ShaRevolution is now available in English!
Translated from French by Scarlette Elizee
La Fing and OuiShare have released their results following an independent study on collaborative consumption in France, giving insight into its “consumers” and the motivations behind their use.
Collaborative consumption is frequently making headlines and the days where Airbnb and BlaBlaCar were “new, marginal players” now seem light years away. But beyond now archaic phrases such as “maximizing the value of possessions”, how much do we really know about collaborative consumption? Few studies have been done to understand this phenomenon…
To delve deeper into the subjects raised in our study, have a look at the program of the 3rd annual OuiShare Fest, being held in Paris 20-22 May.
A study of diverse Collaborative Consumption actors
For a little over a year, we have worked side-by-side with teams from la Fing in the ShaRevolution program to identify the major issues raised by the rapid development of collaborative consumption in France.
Check out our results:
A few words on the scope of the study: it is a consumer issue and only a consumer issue (therefore not including makers and participatory finance). This study examines practices in the digital as well as the non-digital realm. On the supply side, the study looks at non-professionals and “on-demand” service providers (Uber, TaskRabbit, etc.). Four large-scale group models or “families” have been identified through our study:
- Re-distribution systems, which give individuals access to resell, gift or barter of various objects (Le Bon Coin, Etsy).
- Product-service systems, which describe all hiring practices, lending and sharing hardware resources between individuals (here, no transfer of ownership). There is also talk of the service economy (Airbnb, Peerby).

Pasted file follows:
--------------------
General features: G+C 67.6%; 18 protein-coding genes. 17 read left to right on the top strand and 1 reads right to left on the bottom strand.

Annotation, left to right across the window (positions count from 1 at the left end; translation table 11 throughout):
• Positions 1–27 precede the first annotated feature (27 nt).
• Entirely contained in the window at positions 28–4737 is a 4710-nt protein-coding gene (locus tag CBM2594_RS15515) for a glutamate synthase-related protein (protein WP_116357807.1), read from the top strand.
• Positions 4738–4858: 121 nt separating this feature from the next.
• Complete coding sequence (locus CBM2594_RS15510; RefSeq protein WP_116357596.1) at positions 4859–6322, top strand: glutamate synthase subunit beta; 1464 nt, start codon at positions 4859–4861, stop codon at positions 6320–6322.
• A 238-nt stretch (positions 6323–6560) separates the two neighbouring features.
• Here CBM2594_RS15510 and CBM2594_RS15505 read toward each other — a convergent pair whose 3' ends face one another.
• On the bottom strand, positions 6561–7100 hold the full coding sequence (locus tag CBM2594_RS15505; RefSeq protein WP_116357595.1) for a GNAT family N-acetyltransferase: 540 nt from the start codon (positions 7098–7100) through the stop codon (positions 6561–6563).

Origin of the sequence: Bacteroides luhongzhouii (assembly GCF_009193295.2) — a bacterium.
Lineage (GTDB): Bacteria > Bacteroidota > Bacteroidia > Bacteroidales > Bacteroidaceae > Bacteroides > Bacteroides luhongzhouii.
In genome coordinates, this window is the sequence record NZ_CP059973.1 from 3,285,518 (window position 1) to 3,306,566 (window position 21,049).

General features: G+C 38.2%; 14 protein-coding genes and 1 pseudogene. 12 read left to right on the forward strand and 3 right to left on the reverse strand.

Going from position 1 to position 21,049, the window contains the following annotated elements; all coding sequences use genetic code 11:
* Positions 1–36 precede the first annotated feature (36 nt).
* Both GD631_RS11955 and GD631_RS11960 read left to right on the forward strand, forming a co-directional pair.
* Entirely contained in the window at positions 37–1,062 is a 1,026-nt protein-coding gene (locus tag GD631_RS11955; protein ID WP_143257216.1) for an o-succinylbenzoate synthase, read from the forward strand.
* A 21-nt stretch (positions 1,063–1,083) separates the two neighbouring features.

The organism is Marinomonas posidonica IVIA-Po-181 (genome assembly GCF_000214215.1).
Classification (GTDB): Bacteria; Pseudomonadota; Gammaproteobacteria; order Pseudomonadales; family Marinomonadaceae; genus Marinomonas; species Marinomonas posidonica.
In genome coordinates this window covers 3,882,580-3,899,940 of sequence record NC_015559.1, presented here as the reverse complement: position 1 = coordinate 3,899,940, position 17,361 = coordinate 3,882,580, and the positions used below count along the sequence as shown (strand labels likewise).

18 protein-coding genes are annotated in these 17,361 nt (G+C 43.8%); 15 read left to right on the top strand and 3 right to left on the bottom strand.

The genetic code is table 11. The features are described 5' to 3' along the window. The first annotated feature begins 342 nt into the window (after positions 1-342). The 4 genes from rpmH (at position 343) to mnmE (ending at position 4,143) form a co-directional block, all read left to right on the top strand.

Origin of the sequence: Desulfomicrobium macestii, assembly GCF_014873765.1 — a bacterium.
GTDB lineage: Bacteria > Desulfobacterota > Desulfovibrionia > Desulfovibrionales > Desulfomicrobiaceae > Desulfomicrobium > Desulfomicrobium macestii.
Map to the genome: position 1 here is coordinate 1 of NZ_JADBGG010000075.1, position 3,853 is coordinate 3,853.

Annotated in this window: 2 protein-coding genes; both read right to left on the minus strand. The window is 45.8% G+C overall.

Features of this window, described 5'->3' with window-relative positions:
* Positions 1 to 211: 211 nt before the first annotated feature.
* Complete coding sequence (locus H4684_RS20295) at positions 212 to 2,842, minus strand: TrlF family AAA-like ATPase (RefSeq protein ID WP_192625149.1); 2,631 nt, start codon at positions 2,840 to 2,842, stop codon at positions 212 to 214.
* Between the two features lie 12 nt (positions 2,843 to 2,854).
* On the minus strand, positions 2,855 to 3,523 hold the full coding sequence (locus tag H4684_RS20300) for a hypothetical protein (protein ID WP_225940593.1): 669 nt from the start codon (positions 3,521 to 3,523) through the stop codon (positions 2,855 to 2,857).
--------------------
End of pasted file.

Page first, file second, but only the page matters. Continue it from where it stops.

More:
- Peer-to-peer services (“on-demand services”), services between individuals in general, including carpooling (BlaBlaCar member Join), jobs (TaskRabbit) and classes (LiveMentor).
- Cooperative local systems- relying on the mobilization of local communities without resorting to an online platform (La Ruche qui dit Oui, La Louve, short circuits, etc.)
For more details, please consult our mapping below:
Return on “Sharers”
Our study would not have been complete without a look at the motivations of the different “profiles” of collaborative consumers. The survey, “I share! And you? “, allowed us to collect more than 2,000 testimonials from regular users of collaborative consumption. Here are some figures we compiled:
- Sharing “aficionados” have cited economic reasons as the main motivation behind their use, 75% of cases. This does not exclude the desire to enrich and give more meaning to their lives since 74% also cited the search for meaning behind their motivation.
- 62% cited a preference based on the practical sides of collaborative consumption.
- 52% think that the collaborative economy will pull as much weight as the traditional economy in the future.
View the full report below: